Carol and I spent the next few days paddling and fishing the central part of Kasakokwog Lake. Kasakokwog was very peaceful, just the way we like it. At dusk, after the wind died, we heard the faint rumble of Sue Falls, 2 miles from us on Cirrus Lake. What a nice way to fall asleep!
The fishing in Kasakowog was decent, despite our lack of knowledge on this lake. Carol and I managed some decent 20-24 inch walleyes and a few 18-inch smallmouths, mostly fishing twister tail jigs and crank baits.
The next day, after a late breakfast, we paddled and fished near a small island, located about a mile SE of camp. We noticed that a mature bald eagle was staying close by, perching in several tall pines as we fished the island shoreline. Usually an eagle will spook when we get too close, but not this one. What gives?
After fishing along most of the shoreline of this island, we finally realized why our eagle-buddy was vigilantly observing us from close range. We spotted a fledgling bald eagle nesting near the top of a large pine!
We caught a few walleyes along shore here, and a “just right size” managed to magically unhook itself. The fish floated on the surface for about 10 seconds. Before it could escape, the adult eagle swooped down close to the canoe and grabbed the walleye. The beautiful bird gained altitude quickly, then dropped the wriggling fish deftly into the stick nest for its young-un.
The eagles presented us with a nice photo-op for the next couple days. We fished around the island again, but stayed away from the nest area. The adult eagle observed us from a tall pine in close proximity to the fledgling. It never attempted to land in the stick nest...not enough room. What a great experience this was for my wife and I!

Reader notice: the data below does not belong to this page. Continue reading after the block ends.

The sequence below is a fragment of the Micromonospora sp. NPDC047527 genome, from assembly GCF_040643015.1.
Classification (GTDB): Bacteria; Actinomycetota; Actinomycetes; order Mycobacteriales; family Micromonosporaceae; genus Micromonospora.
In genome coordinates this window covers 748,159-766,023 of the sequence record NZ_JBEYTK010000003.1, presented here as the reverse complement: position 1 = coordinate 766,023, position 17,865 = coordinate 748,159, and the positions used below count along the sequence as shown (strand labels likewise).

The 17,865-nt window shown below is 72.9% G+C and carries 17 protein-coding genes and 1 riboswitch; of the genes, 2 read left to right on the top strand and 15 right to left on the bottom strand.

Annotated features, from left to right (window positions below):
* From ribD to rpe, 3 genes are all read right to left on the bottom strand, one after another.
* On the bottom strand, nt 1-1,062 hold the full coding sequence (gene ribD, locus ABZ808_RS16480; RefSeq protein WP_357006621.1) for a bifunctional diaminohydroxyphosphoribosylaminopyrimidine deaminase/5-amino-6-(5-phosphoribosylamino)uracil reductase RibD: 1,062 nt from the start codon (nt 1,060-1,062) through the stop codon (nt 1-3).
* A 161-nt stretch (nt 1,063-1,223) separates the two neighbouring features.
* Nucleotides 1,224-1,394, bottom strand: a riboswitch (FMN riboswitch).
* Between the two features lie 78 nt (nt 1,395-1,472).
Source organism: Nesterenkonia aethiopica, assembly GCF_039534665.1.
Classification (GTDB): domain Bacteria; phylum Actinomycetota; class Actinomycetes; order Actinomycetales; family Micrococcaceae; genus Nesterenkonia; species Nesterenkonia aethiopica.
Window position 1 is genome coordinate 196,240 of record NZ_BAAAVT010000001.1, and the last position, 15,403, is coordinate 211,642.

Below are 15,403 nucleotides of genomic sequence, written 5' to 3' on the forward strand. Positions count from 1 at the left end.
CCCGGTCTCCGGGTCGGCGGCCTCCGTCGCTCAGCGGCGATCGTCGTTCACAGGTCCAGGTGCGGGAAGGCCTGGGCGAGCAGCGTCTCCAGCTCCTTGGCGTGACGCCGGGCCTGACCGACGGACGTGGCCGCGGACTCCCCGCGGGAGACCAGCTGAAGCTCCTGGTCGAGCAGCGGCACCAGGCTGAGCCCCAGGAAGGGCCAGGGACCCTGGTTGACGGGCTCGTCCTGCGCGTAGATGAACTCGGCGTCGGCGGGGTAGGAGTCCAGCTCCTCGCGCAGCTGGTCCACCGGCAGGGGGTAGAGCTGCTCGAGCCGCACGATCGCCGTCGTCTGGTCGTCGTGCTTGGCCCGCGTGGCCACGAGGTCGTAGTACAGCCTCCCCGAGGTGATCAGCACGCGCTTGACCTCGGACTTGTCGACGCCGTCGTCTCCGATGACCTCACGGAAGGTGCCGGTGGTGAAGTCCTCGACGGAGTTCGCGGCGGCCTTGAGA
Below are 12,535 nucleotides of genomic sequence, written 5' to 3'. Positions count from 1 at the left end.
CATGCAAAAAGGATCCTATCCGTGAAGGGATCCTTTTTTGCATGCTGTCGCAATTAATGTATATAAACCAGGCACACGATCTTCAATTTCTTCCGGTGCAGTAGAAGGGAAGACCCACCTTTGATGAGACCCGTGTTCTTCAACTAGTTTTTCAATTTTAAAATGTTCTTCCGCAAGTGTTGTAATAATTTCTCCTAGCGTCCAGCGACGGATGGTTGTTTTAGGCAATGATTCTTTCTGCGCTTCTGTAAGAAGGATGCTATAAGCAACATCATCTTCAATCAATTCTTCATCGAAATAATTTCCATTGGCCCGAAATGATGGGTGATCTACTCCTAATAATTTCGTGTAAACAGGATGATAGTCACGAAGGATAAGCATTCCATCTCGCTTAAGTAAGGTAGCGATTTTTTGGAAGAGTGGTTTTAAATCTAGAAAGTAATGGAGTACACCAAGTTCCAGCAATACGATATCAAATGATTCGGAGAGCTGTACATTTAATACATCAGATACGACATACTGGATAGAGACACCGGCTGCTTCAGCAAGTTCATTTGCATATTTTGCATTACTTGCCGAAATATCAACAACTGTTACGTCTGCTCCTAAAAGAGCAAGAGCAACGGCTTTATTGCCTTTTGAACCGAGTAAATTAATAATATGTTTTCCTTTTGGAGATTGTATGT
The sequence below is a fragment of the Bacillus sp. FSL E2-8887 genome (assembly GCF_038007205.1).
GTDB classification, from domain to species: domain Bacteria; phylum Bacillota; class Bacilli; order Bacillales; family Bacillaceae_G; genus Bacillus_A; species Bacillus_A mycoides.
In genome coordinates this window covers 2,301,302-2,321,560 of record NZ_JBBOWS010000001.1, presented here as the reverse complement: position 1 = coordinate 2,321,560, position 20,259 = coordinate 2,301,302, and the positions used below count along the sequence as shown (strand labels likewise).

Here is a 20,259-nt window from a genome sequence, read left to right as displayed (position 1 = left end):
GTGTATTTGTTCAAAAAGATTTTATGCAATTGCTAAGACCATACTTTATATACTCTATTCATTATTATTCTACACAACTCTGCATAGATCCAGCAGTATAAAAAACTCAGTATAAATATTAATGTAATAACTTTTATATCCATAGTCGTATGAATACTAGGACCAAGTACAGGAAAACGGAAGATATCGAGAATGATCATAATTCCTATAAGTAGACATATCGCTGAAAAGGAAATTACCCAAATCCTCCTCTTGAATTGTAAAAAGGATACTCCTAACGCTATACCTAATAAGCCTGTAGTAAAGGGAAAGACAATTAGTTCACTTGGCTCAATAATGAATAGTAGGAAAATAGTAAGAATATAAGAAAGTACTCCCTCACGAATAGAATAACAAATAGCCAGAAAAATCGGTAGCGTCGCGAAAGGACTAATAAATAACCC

On July 26, we left our Kasakokwog paradise, paddling back toward the McAlpine Creek portage. We encountered some stiff SW winds, but we managed to tuck behind the burned island on Quetico Lake which is just south of the pictographs. We made it safely to the very easy Quetico-Cirrus portage, which is tucked away in a small north bay of Quetico Lake. We paddled a short distance to an island in the south arm of Cirrus Lake, where we made our final base camp. I rate this campsite at 3.5 stars. The landing is poor, but there is plenty of firewood, nice scenery, and just enough flat/sheltered areas for a for a couple tents.
The weather cooperated nicely for our trip...no complaints. We fished morning and late afternoon. Around lunch we lounged around camp and bathed in the lake. We caught enough chunky walleyes the next few days to feed us and the seagulls. The mosquitoes were only bad after dusk, non-existent at early morning, as the cool nights knocked them down.
Our meals were simple, grocery store variety. Breakfasts were oatmeal, pancakes with fresh blueberries, and pre-cooked bacon. Lunches were salami, tuna, cheese, and crackers. Dinners were pasta and foil-packed chicken, Zatarains beans, and fried walleye.
As usual, Carol caught the biggest walleye of the trip. We caught most fish jigging around points and islands, and over reefs, and trolling crank baits. I guess if I had to pick two artificial lures for my survival kit, one would be a 1/4 oz jig with a yellow twister tail. The other would be a gold/black floating Rapala size 11.
On July 29th, we de-camped and paddled south out of Cirrus Lake. We traversed the western part of Quetico Lake in a couple hours. At the Quetico-Beaverhouse portage, we met a group of 3 men, fellow Wisconsin-ites, that were headed toward Jean Lake for several days. The oldest gentleman...the father, planned to have knee surgery just after his trip. I provided these guys with a few of my favorite curly tail soft plastic baits and bid them good luck.
The trip home was bitter-sweet. It's nice to be back in the comfort of our home, but we are always sad to leave our piece of Quetico-heaven. I've made several trips to Quetico in the last 10 years, but our eagle encounter on Kas ranks as one of our favorites.